A sailor’s life – 73. In Remembrance: Save our Ships
People called it the Phoney War – the autumn and winter of 1939, when gas masks were issued and children evacuated but nothing much else happened, apart from injuries in the blackout. Yet there was nothing “phoney” about those first months of the second world war for those at sea.
Less than nine hours after Neville Chamberlain’s radio broadcast to the nation at 11am on September 3rd (“No such undertaking has been received, and consequently this country is at war“), the unarmed passenger liner SS Athenia was attacked at dusk by U-30 and sunk – killing 99 passengers and 19 crew, including four stewardesses.
By May 1940, when Germany invaded Holland, Belgium and Luxembourg, an estimated 177 British merchant ships had been lost. “We shall fight on the beaches … on the landing grounds … in the fields and the streets …” in the air and on the seas and oceans, Winston Churchill told the Commons in June. “We shall never surrender.” But far out at sea, merchant ships risking their all to feed and fuel the “war effort” continued to be quietly lost in ever greater numbers – unreported by the newspapers, to protect morale. In vain, my grandmother searched for crumbs of news. By 1945 the toll of merchant vessels lost to enemy action was well over 2,500.
My grandfather, Bert Sivell, master of the Shell oil tanker Chama, and and all 54 officers and Chinese crew aboard his ship were among the estimated 35,000 merchant men and women who never came home again. Most of them have no grave. Many have not even a known spot far out at sea where they may be remembered.
Which is why the merchant navy “convoy” at the National Memorial Arboretum is so important to their families: 2,535 little oak trees, one for each ship lost, planted in straight lines stretching to the sunlit grasslands beyond. It is a moving, breathing memorial to the men who braved the Atlantic and the Arctic in mismatched convoys to keep the lifelines open – a rare sort-of resting place to visit.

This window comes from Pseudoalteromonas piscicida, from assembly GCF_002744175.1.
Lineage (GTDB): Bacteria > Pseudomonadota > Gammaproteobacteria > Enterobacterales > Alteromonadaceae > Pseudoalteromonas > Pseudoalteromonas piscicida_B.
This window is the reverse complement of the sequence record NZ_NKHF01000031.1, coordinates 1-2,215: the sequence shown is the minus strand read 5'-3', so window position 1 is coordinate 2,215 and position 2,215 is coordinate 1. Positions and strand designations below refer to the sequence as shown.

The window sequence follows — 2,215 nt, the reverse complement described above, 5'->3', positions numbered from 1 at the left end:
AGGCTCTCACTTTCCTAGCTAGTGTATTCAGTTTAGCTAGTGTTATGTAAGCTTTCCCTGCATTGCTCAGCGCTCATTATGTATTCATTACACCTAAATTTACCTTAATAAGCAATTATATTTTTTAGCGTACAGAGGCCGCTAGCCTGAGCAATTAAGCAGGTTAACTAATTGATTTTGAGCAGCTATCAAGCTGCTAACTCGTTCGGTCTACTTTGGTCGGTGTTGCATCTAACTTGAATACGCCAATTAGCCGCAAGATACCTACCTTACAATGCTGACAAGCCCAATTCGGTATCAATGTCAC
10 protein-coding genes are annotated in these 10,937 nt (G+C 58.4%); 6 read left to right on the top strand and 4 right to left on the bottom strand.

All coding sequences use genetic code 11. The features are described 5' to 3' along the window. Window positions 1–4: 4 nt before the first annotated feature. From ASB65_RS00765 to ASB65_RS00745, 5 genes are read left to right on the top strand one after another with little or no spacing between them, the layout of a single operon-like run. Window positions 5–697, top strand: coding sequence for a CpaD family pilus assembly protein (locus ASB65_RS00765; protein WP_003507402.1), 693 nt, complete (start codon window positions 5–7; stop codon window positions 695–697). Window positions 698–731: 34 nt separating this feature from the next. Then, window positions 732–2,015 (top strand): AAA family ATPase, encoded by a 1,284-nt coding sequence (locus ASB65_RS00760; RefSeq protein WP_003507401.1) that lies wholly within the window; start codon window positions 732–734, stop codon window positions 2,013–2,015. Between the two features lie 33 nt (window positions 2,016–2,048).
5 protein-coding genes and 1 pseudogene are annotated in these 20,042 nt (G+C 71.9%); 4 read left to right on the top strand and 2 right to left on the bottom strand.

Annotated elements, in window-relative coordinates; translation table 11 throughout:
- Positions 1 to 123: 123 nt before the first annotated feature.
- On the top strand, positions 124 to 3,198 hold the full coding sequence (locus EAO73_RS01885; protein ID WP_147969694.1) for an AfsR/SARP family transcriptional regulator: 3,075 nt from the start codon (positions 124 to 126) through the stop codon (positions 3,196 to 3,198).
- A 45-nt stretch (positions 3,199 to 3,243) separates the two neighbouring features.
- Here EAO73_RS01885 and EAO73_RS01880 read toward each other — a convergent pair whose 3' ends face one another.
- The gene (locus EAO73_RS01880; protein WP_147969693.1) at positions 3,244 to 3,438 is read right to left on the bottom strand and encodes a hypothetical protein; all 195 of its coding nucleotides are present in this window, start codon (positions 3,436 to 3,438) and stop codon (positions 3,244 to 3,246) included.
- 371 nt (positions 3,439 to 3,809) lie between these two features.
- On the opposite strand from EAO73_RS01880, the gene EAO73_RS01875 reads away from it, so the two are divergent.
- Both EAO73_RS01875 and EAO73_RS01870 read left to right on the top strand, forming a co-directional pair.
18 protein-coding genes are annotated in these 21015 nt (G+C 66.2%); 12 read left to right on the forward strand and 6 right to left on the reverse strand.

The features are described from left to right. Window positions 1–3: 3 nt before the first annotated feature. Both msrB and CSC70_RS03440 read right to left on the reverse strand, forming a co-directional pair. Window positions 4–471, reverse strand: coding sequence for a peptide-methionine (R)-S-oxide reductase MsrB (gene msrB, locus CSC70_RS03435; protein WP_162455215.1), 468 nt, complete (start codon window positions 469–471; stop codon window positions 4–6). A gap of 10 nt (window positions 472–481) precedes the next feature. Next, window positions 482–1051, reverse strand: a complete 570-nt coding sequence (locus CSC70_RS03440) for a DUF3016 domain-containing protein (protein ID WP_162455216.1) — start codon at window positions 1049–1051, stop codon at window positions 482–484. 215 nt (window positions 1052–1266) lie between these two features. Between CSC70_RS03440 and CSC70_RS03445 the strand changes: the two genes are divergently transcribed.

Fifteen years ago, I bought an £80 plaque and travelled into Staffordshire to attend the dedication of this infant forest on behalf of my widowed grandmother, who hoped against hope, my father, who never had a father, and Bert’s great grandchildren – because oak trees take a hundred years.
Nowadays the National Memorial at Alrewas is a slick park, with broad paths, architect-designed monuments and a cafe, coach park and gift shop. There are hundreds of memorials, from the Shot at Dawn to the army dental corps, and thousands of wreaths and visitors.
But in 1998 it was a muddy field, with a few gallant old men hobbling along duck boards to a damp marquee, and all there was to see of their convoy was a knee-high patch of rabbit-proof tubes containing 2,535 twigs none of us would live to see full grown. Old, old men jangling with medals from the Atlantic and Russian convoys.
We were told then that the trees would be spaced out. It seems we misunderstood.
This autumn felling will start, because the little trees, now high over my head, are too close together. Many are already suffering from lack of light. My grandfather’s tree is dead, the plaque for Chama marking a forlorn stump in its row. It seems the symbolic 2,535 oaks will from now on be “thinned” until eventually only about 700 remain. Even the infinity sightlines cannot be maintained.
“Can’t you replant?” I wailed down the phone to the assistant curator of grounds. No. That many mature oaks would require a space “half the size of Yorkshire”, he said. Or at least the whole 150 acres of the arboretum.
So the convoy as it grows must shrink, tree by tree, ship by ship, as indeed convoys were wont to do at dawn and dusk. For the moment the stumps still stand, maintaining their formation, but soon the lines will break.
It was after the dispersal of ships from convoy OG56 that my grandfather, ploughing alone into the Allies’ undefendable “Gap” in mid-Atlantic, bound for Curacao with only an ancient WWI Japanese gun for protection, was overtaken and picked off by U-97.
It was a grand idea, our merchant navy convoy. Maybe not practical. But very precious to the memory of those who have no grave but the sea. I am glad I saw it as it was intended.
I am also glad the old shipmates with the jangling medals will not see what is to come.
Lest we forget.
Read on – Monkbarns: Britain’s last Cape Horner?
Previously – Death of a master